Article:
Almost immediately after its release in 1936, the anti-drug propaganda film Reefer Madness (first titled, ominously, Tell Your Children) became a parody of itself, thanks to its overwrought warnings that demon weed would turn nice kids into zombies and nymphomaniacs.

The film became a cult hit, thanks to its ludicrousness, and has been viewed ironically by Americans ever since. It’s almost surprising, then, that it wasn’t till the nineties that a sendup of the film was forged, a lively musical with music by Dan Studney and lyrics by Kevin Murphy. “Reefer Madness: The Musical” at its best is a production that takes advantage of the film’s tenets, including sex, cannibalism, murder and mayhem. It was a hit off Broadway and was made into a movie in 2005.

The University of Southern Maine, in its own production of “Reefer Madness” at its Gorham campus theater, Russell Hall, running now until March 20, is staging an exuberant rendition of the play. A joint (see what we did there?) effort of the school’s music and theater programs, the production is bolstered by live musicians and fast-paced, superb choreography by Portland Ballet’s Vanessa Beyland (also a USM musical theater dance professor), and the students give it great comic energy.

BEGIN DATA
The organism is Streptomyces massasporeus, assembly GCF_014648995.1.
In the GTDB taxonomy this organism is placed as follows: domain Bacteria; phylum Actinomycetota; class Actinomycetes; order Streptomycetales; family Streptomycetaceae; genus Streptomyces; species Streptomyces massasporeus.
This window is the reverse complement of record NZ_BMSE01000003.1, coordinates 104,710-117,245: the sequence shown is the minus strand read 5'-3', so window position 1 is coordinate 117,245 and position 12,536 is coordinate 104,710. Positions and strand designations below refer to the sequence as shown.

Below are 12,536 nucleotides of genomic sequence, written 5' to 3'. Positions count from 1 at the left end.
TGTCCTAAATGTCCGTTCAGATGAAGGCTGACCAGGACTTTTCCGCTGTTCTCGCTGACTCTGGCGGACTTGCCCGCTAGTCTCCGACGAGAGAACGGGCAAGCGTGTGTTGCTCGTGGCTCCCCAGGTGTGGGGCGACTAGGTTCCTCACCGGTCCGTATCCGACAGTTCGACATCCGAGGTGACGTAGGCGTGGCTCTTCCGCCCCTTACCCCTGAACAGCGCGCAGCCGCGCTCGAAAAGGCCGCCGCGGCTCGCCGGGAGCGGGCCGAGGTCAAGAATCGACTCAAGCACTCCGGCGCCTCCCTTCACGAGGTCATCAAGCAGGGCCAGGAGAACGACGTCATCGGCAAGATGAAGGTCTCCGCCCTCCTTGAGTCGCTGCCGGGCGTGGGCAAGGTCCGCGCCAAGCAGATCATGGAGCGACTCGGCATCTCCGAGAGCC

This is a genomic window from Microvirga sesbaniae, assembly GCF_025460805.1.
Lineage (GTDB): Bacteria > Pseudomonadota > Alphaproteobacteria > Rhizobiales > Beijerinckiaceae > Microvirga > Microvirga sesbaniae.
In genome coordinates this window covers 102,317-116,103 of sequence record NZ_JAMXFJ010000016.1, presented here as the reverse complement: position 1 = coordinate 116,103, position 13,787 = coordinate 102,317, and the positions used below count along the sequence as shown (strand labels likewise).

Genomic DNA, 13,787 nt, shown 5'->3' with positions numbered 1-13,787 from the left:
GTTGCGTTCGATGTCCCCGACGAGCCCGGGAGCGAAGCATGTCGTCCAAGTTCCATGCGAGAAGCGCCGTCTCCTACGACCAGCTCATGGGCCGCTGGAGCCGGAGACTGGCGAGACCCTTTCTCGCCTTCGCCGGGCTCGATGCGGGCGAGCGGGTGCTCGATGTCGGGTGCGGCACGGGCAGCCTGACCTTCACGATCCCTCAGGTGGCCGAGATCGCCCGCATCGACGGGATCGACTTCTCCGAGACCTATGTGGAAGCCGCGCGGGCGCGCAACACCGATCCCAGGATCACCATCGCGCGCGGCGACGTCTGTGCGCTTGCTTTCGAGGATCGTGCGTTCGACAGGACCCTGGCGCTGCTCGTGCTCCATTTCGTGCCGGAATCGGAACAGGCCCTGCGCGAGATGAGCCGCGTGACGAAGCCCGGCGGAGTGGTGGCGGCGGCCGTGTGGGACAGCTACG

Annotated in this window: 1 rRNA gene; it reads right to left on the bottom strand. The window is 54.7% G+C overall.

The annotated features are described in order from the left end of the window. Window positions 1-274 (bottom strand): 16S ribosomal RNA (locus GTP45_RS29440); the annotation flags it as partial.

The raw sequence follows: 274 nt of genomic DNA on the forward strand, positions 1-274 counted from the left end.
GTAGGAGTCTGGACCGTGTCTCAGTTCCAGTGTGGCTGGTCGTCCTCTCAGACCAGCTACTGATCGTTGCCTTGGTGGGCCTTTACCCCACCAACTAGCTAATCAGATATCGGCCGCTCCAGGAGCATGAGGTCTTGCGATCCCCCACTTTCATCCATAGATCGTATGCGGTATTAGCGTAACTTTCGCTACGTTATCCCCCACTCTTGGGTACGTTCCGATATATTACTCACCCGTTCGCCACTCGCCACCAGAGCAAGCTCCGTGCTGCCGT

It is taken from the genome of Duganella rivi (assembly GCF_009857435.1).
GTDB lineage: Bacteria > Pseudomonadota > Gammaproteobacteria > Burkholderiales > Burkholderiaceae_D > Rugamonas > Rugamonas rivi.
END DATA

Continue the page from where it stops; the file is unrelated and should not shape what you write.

Swell kid Jimmy Harper (Eric Berry-Sandelin) seems like a perfect fit for clean cut Mary Lane (Ali Sarnacchiaro) and they seem headed for Romeo and Juliet-style bliss (they’re unaware of that play’s ending) until Jimmy gets way-laid by Mary Jane. Hijinks — grotesque, silly, and preposterous hijinks — ensue.

The play is a commentary on the original Reefer Madness’s delusional attempt to frightening parents into scaring their kids straight. But it could also be seen as a broader swipe at America’s other hysterical obsessions, like its preoccupation with Communism. “Stealthy as a socialist, it slithers up our shores,” is one bouncy lyric. “Turning all our children into hooligans and whores!” Hooligans and socialists and whores, oh my! Considering the nation’s expanding legalization of “demon weed” and of the presidential election’s favorite candidates, those may actually be compliments to some.

This is not a plot-driven story, however; its ridiculousness prevents that, and given its paranoid origins, plot would be hardly the point. Rather, the production is filled with campy, clever songs, and the ensemble numbers are particularly joyous.

It’s worth noting that these performers aren’t miked — except for a Vegas-style act from Jesus — so the audience gets to enjoy an old-fashioned musical theater experience. The actors and technicians delivered at a swift pace that only added to its charm and farce, and even at a dress rehearsal performance there wasn’t a discernible hitch.

As fun and silly as it is, this isn’t an event for everybody. Not only is it aimed at mature audiences — all the inhaling and sexual contortions guarantee that — but making light of drug use and even the campy peer pressure seen on stage could bother some people dealing with recovery issues. And don’t come to this play if you don’t want to see religion take something of a comic beating.

Daphne Howland is a freelance writer based in Portland.